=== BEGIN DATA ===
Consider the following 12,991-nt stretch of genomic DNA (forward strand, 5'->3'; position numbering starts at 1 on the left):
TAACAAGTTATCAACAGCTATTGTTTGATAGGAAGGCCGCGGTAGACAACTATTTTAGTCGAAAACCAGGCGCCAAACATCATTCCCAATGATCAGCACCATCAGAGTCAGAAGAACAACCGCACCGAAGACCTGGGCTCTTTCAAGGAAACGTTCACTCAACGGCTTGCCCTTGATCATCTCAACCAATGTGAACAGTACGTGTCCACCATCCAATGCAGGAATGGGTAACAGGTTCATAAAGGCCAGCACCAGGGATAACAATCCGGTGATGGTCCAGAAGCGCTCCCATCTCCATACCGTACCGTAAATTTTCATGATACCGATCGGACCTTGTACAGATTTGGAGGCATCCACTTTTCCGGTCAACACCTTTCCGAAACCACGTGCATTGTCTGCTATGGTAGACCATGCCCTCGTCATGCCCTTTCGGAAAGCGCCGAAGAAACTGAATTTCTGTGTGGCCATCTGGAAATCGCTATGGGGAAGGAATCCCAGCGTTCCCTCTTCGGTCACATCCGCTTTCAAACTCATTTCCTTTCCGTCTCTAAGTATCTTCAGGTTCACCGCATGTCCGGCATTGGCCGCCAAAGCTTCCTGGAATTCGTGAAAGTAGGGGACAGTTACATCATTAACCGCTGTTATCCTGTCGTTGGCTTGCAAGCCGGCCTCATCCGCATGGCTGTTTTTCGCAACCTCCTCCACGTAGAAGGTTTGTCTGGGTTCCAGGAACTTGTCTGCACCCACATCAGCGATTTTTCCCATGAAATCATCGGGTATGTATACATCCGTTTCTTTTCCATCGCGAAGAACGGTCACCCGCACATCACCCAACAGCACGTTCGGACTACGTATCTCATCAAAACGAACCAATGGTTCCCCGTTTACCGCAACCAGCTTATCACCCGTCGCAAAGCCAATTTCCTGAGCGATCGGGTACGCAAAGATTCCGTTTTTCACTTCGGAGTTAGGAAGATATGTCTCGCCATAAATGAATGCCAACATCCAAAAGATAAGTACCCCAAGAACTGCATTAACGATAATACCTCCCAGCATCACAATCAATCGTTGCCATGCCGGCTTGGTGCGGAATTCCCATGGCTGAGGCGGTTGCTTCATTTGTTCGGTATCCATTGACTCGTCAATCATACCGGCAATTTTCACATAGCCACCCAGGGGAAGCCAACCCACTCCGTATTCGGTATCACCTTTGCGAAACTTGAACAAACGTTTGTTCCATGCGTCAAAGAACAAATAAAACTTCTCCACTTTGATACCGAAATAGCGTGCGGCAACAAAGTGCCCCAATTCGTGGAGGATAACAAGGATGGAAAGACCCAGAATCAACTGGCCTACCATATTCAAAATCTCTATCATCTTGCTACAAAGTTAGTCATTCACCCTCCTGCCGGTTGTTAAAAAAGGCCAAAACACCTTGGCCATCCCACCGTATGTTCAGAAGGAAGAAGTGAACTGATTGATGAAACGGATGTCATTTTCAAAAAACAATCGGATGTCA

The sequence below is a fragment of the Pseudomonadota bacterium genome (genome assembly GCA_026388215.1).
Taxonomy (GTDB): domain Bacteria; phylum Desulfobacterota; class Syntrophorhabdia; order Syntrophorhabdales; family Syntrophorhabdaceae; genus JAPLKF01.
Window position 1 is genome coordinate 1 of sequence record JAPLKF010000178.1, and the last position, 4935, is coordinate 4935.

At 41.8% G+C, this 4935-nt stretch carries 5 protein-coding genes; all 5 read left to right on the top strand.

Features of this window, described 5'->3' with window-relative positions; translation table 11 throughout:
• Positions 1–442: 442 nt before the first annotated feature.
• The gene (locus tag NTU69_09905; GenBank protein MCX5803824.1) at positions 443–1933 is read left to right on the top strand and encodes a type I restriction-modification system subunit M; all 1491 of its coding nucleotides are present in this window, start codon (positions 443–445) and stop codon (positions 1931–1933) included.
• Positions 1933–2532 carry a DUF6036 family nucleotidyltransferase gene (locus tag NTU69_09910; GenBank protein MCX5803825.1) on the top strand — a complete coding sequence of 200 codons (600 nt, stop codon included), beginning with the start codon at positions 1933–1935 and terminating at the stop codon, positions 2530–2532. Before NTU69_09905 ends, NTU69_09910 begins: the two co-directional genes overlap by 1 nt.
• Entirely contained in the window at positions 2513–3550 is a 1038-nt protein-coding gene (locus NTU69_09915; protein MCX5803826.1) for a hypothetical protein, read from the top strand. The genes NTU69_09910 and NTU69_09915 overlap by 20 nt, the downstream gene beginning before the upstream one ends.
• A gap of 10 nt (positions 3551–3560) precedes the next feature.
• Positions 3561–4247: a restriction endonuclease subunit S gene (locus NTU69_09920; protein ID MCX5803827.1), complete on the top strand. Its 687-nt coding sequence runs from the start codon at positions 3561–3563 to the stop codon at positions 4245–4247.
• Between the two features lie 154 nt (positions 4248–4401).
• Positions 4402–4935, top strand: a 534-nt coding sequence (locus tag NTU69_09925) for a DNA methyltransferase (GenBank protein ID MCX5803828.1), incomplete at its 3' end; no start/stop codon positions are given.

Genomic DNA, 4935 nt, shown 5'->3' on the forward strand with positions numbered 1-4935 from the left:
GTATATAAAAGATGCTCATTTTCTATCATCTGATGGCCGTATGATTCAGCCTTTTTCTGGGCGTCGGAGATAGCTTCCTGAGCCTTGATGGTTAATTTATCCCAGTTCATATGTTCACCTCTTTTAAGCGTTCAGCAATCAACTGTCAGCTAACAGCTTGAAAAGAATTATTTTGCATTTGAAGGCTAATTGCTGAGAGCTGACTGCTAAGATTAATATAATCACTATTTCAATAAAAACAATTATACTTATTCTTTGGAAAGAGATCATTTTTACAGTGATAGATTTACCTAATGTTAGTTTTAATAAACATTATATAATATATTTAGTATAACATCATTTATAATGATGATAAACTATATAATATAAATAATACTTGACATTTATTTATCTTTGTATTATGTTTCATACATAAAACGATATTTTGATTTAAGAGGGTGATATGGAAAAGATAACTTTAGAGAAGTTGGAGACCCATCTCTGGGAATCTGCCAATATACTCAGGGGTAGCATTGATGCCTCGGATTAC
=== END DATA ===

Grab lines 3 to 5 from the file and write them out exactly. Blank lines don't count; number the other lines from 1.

The sequence below is a fragment of the Pseudomonadota bacterium genome (genome assembly GCA_026388215.1).
Taxonomy (GTDB): domain Bacteria; phylum Desulfobacterota; class Syntrophorhabdia; order Syntrophorhabdales; family Syntrophorhabdaceae; genus JAPLKF01.
Window position 1 is genome coordinate 1 of sequence record JAPLKF010000178.1, and the last position, 4935, is coordinate 4935.